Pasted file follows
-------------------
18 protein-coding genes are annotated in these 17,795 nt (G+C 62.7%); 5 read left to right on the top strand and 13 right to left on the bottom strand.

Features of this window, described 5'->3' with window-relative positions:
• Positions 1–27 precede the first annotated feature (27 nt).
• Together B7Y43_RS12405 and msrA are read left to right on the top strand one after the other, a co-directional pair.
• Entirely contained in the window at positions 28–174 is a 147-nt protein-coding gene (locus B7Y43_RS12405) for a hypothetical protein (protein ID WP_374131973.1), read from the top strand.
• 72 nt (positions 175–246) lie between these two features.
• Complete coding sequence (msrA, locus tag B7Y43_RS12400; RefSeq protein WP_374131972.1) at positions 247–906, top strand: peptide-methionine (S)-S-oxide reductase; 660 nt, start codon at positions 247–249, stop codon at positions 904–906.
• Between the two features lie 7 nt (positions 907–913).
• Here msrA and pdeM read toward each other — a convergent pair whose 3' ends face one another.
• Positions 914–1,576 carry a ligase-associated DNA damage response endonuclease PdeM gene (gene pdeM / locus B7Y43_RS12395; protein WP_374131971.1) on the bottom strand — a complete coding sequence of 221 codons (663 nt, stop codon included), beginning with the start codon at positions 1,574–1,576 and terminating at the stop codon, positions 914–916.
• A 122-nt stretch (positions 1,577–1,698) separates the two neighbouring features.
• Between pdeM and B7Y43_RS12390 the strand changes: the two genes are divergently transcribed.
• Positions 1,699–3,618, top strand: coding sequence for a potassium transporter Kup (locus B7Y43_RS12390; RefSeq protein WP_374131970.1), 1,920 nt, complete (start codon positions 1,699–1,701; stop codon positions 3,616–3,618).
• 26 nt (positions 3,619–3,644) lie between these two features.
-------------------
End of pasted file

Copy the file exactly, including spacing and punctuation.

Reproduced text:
18 protein-coding genes are annotated in these 17,795 nt (G+C 62.7%); 5 read left to right on the top strand and 13 right to left on the bottom strand.

Features of this window, described 5'->3' with window-relative positions:
• Positions 1–27 precede the first annotated feature (27 nt).
• Together B7Y43_RS12405 and msrA are read left to right on the top strand one after the other, a co-directional pair.
• Entirely contained in the window at positions 28–174 is a 147-nt protein-coding gene (locus B7Y43_RS12405) for a hypothetical protein (protein ID WP_374131973.1), read from the top strand.
• 72 nt (positions 175–246) lie between these two features.
• Complete coding sequence (msrA, locus tag B7Y43_RS12400; RefSeq protein WP_374131972.1) at positions 247–906, top strand: peptide-methionine (S)-S-oxide reductase; 660 nt, start codon at positions 247–249, stop codon at positions 904–906.
• Between the two features lie 7 nt (positions 907–913).
• Here msrA and pdeM read toward each other — a convergent pair whose 3' ends face one another.
• Positions 914–1,576 carry a ligase-associated DNA damage response endonuclease PdeM gene (gene pdeM / locus B7Y43_RS12395; protein WP_374131971.1) on the bottom strand — a complete coding sequence of 221 codons (663 nt, stop codon included), beginning with the start codon at positions 1,574–1,576 and terminating at the stop codon, positions 914–916.
• A 122-nt stretch (positions 1,577–1,698) separates the two neighbouring features.
• Between pdeM and B7Y43_RS12390 the strand changes: the two genes are divergently transcribed.
• Positions 1,699–3,618, top strand: coding sequence for a potassium transporter Kup (locus B7Y43_RS12390; RefSeq protein WP_374131970.1), 1,920 nt, complete (start codon positions 1,699–1,701; stop codon positions 3,616–3,618).
• 26 nt (positions 3,619–3,644) lie between these two features.